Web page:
Kids Can Text, Call -- All Without a Cellphone

Ad-Supported Pinger Draws 8 Million Users, Including Tots Too Young for Their Own Phones

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No phone? No problem.

Virtually no one older than 25 uses it, but Pinger, an app that turns iPod Touches, a parent's castoff iPhone without a service plan, or Wi-Fi-only iPads into "phones" with texting and calling capability, has drawn 8 million active users, with 80% of them between the ages of 12 and 24.

Pinger assigns phone numbers and, using software and Wi-Fi, allows kids to call and text for free in exchange for viewing advertising. "We turn non-phones into phones," said Pinger CMO Terrence Sweeney. Especially for the playground set.

Pinger and TextFree users (TextFree is the predecessor company) send more than 2 billion texts and use 75 million voice minutes every month. Mr. Sweeney said that Pinger is the fifth-most-installed app on iOS devices, and is now on almost 20% of them, and is the seventh-largest carrier in the country by SMS volume.

Pinger makes money with its ad-supported apps, bringing in 60¢ to 75¢ per month on every user, Mr. Sweeney said. With the company coming off its best quarter ever, it's on target to hit $30 million in annual revenue, almost all advertising generated. Its cost-per-thousand ranges between 25¢ and $4 with averages of around $1 at the end of 2012.

Pinger runs a variety of advertising within its apps, including banner ads across the bottom of the mobile screen, full-screen "pop up" ads that can appear after a text or voice call and promotional ads where kids can add additional voice minutes by doing things such as watching a movie trailer or signing up for an email newsletter. Among its advertisers are Paramount Studios, Universal Studios, Macy's, Gatorade and Activision's "Call of Duty."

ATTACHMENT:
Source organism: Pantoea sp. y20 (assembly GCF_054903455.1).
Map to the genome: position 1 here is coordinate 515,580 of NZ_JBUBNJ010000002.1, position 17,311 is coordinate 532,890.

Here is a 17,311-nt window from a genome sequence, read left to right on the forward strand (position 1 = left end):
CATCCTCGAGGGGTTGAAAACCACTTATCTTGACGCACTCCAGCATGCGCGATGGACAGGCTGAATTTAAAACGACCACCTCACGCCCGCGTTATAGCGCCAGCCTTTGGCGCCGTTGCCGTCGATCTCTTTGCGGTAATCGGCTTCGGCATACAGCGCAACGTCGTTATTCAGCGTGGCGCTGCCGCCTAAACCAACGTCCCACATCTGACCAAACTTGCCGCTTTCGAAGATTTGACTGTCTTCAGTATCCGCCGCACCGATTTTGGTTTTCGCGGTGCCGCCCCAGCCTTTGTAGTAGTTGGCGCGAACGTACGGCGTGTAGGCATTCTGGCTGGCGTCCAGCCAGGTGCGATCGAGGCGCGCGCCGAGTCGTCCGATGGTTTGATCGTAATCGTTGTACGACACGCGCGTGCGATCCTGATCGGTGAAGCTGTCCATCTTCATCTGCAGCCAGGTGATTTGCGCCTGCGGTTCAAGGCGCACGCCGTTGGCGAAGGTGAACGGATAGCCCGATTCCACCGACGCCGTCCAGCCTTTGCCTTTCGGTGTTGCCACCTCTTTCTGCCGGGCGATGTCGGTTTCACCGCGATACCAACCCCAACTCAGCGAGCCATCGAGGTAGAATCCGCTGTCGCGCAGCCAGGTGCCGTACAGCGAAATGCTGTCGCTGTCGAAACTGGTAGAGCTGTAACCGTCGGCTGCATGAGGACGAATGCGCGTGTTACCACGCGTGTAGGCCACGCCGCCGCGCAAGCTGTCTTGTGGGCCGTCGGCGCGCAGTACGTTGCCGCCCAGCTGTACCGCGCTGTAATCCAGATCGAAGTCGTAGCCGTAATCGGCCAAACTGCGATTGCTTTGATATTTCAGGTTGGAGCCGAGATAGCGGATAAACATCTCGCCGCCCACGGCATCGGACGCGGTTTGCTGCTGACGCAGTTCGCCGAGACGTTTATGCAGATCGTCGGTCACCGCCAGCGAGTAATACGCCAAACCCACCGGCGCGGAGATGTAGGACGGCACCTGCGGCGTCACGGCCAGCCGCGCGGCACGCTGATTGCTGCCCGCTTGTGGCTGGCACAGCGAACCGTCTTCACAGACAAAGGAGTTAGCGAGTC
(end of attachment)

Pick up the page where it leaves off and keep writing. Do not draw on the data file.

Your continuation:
"Call of Duty" -- for young kids? Pinger says it has a solution through age restrictions. Its users register and include their age during registration so they can be targeted, or restricted, from seeing certain kinds of content. An R-rated trailer, for instance, can be allowed on only those accounts registered to 17-plus users. Mr. Sweeney said Pinger has "turned down huge ad buys because we deemed them inappropriate for our audience."

Last month Pinger added a new ad vehicle it calls "buzzwords." When a user types a word in a text message that Pinger has predetermined as a buzzword, such as pizza or movie, for instance, the word will show up as underlined and is clickable. When clicked, extra information pops up, such as a listing of local pizza parlors or a list of shows and times at a nearby cinema. Pinger doesn't have any buzzword advertisers yet, however. Most of its advertising is done through ad networks, Mr. Sweeney said, although it is building out its own direct-sales team.

Parents and privacy advocates don't seem overly concerned about Pinger. Parent and kid web reviewers for child and family media watchdog Common Sense Media gave the app four stars with parents recommending TextFree for age 11 and up.

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